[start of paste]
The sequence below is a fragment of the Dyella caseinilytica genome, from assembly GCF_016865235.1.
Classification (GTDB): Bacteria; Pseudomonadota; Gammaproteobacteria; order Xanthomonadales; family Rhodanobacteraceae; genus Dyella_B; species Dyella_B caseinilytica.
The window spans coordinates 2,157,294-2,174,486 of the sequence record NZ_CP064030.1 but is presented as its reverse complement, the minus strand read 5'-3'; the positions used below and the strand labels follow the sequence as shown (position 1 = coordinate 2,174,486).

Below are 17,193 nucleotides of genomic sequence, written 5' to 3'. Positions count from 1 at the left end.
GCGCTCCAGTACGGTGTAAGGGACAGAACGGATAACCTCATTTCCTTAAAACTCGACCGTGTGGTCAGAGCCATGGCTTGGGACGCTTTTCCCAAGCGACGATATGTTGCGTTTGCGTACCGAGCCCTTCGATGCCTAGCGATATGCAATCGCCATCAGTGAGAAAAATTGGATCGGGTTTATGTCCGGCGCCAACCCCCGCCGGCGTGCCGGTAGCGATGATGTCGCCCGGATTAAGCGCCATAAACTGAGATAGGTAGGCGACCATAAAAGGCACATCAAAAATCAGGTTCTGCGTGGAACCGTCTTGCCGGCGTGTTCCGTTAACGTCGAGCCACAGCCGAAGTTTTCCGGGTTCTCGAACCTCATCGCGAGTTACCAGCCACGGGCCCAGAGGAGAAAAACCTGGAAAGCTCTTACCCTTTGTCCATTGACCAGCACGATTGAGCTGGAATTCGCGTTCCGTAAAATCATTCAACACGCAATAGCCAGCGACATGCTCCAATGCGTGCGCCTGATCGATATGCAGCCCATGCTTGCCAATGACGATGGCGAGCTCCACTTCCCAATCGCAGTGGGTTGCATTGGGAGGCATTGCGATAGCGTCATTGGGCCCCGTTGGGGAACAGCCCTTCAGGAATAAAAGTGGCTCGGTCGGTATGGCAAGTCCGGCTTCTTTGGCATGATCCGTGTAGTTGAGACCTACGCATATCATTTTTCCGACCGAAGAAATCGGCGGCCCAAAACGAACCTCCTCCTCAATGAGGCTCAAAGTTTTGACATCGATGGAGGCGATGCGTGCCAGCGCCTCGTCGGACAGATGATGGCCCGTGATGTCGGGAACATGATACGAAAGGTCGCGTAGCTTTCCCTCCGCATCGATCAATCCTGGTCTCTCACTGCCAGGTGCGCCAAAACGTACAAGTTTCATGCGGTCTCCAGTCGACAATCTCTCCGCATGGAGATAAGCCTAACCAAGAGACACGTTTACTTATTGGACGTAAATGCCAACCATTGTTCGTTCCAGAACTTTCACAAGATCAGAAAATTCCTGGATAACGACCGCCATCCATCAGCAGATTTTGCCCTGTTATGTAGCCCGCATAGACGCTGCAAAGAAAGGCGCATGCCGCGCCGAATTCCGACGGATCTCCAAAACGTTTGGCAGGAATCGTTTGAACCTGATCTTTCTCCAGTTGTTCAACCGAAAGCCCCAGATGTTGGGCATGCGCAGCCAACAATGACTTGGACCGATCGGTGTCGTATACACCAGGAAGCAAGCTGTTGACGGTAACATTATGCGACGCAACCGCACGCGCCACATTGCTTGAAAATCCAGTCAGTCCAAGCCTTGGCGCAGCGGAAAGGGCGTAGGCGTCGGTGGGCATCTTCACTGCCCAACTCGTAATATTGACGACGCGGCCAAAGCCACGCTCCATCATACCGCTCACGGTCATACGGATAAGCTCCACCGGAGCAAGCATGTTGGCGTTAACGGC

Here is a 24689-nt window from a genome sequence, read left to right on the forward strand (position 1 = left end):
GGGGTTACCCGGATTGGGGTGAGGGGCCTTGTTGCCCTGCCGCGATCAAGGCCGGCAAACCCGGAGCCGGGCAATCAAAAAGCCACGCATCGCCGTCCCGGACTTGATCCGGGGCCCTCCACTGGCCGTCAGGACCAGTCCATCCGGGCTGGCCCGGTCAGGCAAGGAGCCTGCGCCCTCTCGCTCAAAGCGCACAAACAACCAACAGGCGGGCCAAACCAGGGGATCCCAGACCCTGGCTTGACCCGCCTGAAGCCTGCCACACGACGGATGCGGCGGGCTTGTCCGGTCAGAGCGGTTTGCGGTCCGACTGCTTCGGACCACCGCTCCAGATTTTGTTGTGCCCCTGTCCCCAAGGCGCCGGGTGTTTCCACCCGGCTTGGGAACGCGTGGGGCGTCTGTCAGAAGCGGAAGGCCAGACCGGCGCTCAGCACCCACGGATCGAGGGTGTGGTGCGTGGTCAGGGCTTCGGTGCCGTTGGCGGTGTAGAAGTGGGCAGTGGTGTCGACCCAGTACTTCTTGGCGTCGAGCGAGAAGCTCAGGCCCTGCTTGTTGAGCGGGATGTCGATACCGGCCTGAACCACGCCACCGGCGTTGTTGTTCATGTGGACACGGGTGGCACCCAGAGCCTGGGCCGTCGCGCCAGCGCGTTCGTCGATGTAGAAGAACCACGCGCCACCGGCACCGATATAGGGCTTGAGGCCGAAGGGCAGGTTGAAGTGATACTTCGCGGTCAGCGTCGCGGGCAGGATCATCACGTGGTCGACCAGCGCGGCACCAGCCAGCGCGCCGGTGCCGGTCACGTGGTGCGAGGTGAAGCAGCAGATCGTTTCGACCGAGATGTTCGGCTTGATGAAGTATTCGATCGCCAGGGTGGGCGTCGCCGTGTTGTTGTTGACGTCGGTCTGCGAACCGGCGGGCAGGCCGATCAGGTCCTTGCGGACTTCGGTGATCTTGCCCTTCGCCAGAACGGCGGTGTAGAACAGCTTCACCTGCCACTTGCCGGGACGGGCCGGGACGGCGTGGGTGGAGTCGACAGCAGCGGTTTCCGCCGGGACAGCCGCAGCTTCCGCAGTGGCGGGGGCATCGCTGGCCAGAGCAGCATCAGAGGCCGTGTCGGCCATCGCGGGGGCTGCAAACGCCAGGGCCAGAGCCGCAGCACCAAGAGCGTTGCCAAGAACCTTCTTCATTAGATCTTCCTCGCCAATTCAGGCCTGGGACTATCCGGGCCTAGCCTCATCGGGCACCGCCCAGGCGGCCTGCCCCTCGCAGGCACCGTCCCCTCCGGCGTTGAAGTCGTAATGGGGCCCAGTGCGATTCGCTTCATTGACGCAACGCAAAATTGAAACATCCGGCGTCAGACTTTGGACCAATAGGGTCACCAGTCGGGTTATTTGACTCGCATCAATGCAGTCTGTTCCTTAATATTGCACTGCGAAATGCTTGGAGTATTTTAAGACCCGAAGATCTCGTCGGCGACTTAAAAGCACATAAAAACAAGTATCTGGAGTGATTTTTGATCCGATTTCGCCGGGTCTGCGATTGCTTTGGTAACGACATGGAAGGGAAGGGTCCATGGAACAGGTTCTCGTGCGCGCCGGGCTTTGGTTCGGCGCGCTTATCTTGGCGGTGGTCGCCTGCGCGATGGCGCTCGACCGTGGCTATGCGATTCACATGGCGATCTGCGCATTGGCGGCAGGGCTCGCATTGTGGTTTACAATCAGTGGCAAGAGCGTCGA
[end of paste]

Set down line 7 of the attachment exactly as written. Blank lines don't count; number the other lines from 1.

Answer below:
GGGGTTACCCGGATTGGGGTGAGGGGCCTTGTTGCCCTGCCGCGATCAAGGCCGGCAAACCCGGAGCCGGGCAATCAAAAAGCCACGCATCGCCGTCCCGGACTTGATCCGGGGCCCTCCACTGGCCGTCAGGACCAGTCCATCCGGGCTGGCCCGGTCAGGCAAGGAGCCTGCGCCCTCTCGCTCAAAGCGCACAAACAACCAACAGGCGGGCCAAACCAGGGGATCCCAGACCCTGGCTTGACCCGCCTGAAGCCTGCCACACGACGGATGCGGCGGGCTTGTCCGGTCAGAGCGGTTTGCGGTCCGACTGCTTCGGACCACCGCTCCAGATTTTGTTGTGCCCCTGTCCCCAAGGCGCCGGGTGTTTCCACCCGGCTTGGGAACGCGTGGGGCGTCTGTCAGAAGCGGAAGGCCAGACCGGCGCTCAGCACCCACGGATCGAGGGTGTGGTGCGTGGTCAGGGCTTCGGTGCCGTTGGCGGTGTAGAAGTGGGCAGTGGTGTCGACCCAGTACTTCTTGGCGTCGAGCGAGAAGCTCAGGCCCTGCTTGTTGAGCGGGATGTCGATACCGGCCTGAACCACGCCACCGGCGTTGTTGTTCATGTGGACACGGGTGGCACCCAGAGCCTGGGCCGTCGCGCCAGCGCGTTCGTCGATGTAGAAGAACCACGCGCCACCGGCACCGATATAGGGCTTGAGGCCGAAGGGCAGGTTGAAGTGATACTTCGCGGTCAGCGTCGCGGGCAGGATCATCACGTGGTCGACCAGCGCGGCACCAGCCAGCGCGCCGGTGCCGGTCACGTGGTGCGAGGTGAAGCAGCAGATCGTTTCGACCGAGATGTTCGGCTTGATGAAGTATTCGATCGCCAGGGTGGGCGTCGCCGTGTTGTTGTTGACGTCGGTCTGCGAACCGGCGGGCAGGCCGATCAGGTCCTTGCGGACTTCGGTGATCTTGCCCTTCGCCAGAACGGCGGTGTAGAACAGCTTCACCTGCCACTTGCCGGGACGGGCCGGGACGGCGTGGGTGGAGTCGACAGCAGCGGTTTCCGCCGGGACAGCCGCAGCTTCCGCAGTGGCGGGGGCATCGCTGGCCAGAGCAGCATCAGAGGCCGTGTCGGCCATCGCGGGGGCTGCAAACGCCAGGGCCAGAGCCGCAGCACCAAGAGCGTTGCCAAGAACCTTCTTCATTAGATCTTCCTCGCCAATTCAGGCCTGGGACTATCCGGGCCTAGCCTCATCGGGCACCGCCCAGGCGGCCTGCCCCTCGCAGGCACCGTCCCCTCCGGCGTTGAAGTCGTAATGGGGCCCAGTGCGATTCGCTTCATTGACGCAACGCAAAATTGAAACATCCGGCGTCAGACTTTGGACCAATAGGGTCACCAGTCGGGTTATTTGACTCGCATCAATGCAGTCTGTTCCTTAATATTGCACTGCGAAATGCTTGGAGTATTTTAAGACCCGAAGATCTCGTCGGCGACTTAAAAGCACATAAAAACAAGTATCTGGAGTGATTTTTGATCCGATTTCGCCGGGTCTGCGATTGCTTTGGTAACGACATGGAAGGGAAGGGTCCATGGAACAGGTTCTCGTGCGCGCCGGGCTTTGGTTCGGCGCGCTTATCTTGGCGGTGGTCGCCTGCGCGATGGCGCTCGACCGTGGCTATGCGATTCACATGGCGATCTGCGCATTGGCGGCAGGGCTCGCATTGTGGTTTACAATCAGTGGCAAGAGCGTCGA